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I added 2 Trochus snails in my 10 gallon 2 days ago. I am wondering if I should have only gotten one for my tank.  They are looking like good cleaners so far doinge doing a really good job eating the crud off my Rocks.  Haven't spent a second on the glass since I put em in there.  


I did find one on the sand upside down this morning and returned him to the most crud looking rock where he started grazing again.


Astrea are on the glass and rock back and forth

Spiny star Turbo - all over tank.  Rock, glass, sand

Trochus - so far looking like only rocks but it's still new snail me.  May change over time.


Good addition to the tank.


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Get live phytoplankton and dose a little every day. It will consume the nutrients the nuisance algae is feeding on. It will also feed any copepods you might have living in the rocks and sand. The copepods will eat some of the algae and any detritus other clean up crew can’t get to. If you don’t have pods in your tank, get some live pods too. Beyond the bacteria nitrogen cycle, the next most important and overlooked cycle is the zooplankton and phytoplankton cycle which helps to maintain a solid base for your ecosystem. 

Also, it doesn’t look like you have a good amount of rock for the water volume you have. It will take a lot longer to establish a strong biome with less rock. 

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1 hour ago, 1st reef said:

It's only a 5 gallon. I figured the rock is enough. I added pods about 2 months ago. Should I add again? 

The phyto should help the pods continue to thrive while eating the nutrients that other algaes need to grow. If you’re still seeing pod activity in the tank, the phyto should be good enough.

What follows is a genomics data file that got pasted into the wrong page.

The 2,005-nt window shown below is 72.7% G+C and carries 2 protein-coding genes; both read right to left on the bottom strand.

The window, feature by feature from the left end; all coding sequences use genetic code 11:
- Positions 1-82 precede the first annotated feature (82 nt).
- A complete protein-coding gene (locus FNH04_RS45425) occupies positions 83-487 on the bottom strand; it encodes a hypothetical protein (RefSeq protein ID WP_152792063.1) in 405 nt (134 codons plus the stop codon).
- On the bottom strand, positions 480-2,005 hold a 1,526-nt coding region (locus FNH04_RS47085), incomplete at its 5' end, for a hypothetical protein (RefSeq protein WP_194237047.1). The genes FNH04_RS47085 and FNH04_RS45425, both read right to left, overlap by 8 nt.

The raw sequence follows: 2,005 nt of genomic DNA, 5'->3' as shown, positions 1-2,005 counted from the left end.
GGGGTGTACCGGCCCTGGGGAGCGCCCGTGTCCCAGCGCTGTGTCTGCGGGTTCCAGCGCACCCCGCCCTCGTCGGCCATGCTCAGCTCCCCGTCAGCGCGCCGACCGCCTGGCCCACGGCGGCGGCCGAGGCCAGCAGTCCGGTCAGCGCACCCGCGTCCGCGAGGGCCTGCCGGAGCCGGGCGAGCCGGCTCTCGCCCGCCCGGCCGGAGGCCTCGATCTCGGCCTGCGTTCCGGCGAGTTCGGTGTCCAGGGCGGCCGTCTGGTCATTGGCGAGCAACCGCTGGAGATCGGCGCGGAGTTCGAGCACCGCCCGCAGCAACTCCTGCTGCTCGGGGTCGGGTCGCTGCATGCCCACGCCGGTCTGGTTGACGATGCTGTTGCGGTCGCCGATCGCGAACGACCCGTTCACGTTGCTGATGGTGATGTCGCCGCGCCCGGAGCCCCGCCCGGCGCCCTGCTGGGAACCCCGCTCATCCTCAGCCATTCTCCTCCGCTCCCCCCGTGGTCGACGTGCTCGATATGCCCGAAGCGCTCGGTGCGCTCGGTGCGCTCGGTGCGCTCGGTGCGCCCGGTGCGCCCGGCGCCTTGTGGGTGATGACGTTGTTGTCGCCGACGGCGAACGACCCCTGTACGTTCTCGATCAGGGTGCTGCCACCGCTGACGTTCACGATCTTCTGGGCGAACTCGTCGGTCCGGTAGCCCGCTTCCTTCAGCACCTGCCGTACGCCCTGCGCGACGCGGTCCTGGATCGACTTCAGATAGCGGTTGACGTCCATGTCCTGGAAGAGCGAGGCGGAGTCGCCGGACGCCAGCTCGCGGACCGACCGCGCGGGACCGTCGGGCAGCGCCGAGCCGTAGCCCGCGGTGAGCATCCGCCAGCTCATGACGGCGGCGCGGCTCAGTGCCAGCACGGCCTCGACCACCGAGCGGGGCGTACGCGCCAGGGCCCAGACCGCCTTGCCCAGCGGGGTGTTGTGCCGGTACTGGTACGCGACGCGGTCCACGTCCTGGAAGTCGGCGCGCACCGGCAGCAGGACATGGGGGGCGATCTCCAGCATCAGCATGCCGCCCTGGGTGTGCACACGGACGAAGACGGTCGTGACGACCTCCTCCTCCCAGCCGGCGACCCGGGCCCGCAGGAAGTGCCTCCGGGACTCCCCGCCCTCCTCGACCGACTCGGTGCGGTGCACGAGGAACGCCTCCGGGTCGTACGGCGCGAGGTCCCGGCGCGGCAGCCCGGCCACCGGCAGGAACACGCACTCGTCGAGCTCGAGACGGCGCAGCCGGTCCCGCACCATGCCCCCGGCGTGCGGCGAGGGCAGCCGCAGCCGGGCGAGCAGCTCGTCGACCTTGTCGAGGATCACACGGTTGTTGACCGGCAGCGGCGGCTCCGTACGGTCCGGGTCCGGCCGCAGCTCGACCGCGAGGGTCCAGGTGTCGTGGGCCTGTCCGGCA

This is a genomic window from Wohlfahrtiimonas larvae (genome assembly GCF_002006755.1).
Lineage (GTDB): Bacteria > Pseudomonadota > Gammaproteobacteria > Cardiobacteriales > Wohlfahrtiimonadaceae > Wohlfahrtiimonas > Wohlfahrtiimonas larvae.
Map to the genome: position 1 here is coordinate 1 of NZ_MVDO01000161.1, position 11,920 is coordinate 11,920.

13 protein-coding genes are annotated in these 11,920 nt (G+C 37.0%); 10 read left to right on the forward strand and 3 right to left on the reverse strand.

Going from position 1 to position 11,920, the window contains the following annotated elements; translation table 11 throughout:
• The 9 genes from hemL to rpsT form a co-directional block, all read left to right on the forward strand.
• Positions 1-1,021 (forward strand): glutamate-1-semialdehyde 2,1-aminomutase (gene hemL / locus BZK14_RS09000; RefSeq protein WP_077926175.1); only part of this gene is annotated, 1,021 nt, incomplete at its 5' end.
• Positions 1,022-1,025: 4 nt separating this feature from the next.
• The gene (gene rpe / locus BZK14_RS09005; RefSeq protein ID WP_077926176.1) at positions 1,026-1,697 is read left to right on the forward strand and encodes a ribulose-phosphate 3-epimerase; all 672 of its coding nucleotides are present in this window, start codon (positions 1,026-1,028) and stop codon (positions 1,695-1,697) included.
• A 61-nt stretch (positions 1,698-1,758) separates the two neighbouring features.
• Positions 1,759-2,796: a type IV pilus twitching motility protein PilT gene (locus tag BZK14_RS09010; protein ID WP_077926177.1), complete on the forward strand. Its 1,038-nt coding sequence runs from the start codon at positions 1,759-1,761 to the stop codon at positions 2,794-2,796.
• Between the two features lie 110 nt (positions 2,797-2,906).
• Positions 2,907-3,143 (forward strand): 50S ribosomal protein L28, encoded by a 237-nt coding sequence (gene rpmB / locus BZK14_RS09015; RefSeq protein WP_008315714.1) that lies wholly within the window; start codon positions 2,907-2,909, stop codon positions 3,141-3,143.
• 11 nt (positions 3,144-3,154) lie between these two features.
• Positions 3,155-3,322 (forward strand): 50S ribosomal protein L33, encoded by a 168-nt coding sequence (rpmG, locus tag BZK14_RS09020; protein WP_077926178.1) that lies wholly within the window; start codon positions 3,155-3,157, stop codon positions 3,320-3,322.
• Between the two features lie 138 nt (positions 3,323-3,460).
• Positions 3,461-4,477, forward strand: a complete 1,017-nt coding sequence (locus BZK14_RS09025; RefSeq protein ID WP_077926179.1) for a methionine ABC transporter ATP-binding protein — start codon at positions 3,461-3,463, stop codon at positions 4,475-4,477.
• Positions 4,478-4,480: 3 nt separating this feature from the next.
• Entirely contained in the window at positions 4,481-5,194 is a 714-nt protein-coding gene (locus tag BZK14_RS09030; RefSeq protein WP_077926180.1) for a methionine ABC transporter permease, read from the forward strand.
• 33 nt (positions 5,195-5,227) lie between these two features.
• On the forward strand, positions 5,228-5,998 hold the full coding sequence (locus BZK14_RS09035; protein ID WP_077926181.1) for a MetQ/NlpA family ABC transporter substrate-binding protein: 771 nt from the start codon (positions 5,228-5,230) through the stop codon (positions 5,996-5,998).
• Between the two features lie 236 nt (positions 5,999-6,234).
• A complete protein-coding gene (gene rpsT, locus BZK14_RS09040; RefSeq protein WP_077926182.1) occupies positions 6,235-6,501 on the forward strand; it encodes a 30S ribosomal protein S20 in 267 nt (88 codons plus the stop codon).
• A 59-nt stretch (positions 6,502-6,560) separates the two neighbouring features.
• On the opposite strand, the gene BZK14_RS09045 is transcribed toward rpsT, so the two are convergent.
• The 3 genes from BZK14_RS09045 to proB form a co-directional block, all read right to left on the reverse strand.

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12 minutes ago, 1st reef said:

I have zero phosphates. The brown algae happens when the pistol shrimp stirs up the substrate. Will add more pods today. 

DevilDuck is suggesting you dose to raise your Phosphates. 


I recently had nasty DINO issue with zero nitrates & Phos.  I got my nitrates up naturally from feeding / adding a fish.  Ended up havign to dose Phosphate vis Brightwell Neo Phos.  Very helpful with dinos if that is what you have.

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6 hours ago, 1st reef said:

How does raising phos help? Isn't it the point to have zero phos? 

This is a common misconception but It is actually incredibly dangerous to have 0 phos, all photosynthetic things in your tank need it to survive. 0 phosphate is also known to contribute to outbreaks of Dinoflagellates. which what looks like is starting to form in your tank. You want to maintain your phos level between 0.03 and 0.1, IMO anyway. I actually went through something extremely similar to what you may be experiencing at the moment, the early stages of Dinos. You can read through my thread attached below if you're interested. 


I would immediately try and get your phosphates above 0ppm. I would then try and get some sort of ID on the algae to confirm if they are indeed dinos. this can be done by taking a sample of the algae strands in your aquarium and placing it in a glass jar or container with about 1/2 cup of tank water. Screw on the lid and shake the jar vigorously, until the algae strand has broken up. Then place the jar under your tank light for about 30-40min. if the algae has reformed into long snotty strands, you have Dinos. I strongly suggest doing some research on the treatment and identification of Dinos, including the importance of keeping elevated nutrients during an outbreak. Another great resource is the Dino mega thread on R2R, named "Dinoflagellates – Are You Tired Of Battling Altogether?". 




Hope this helps.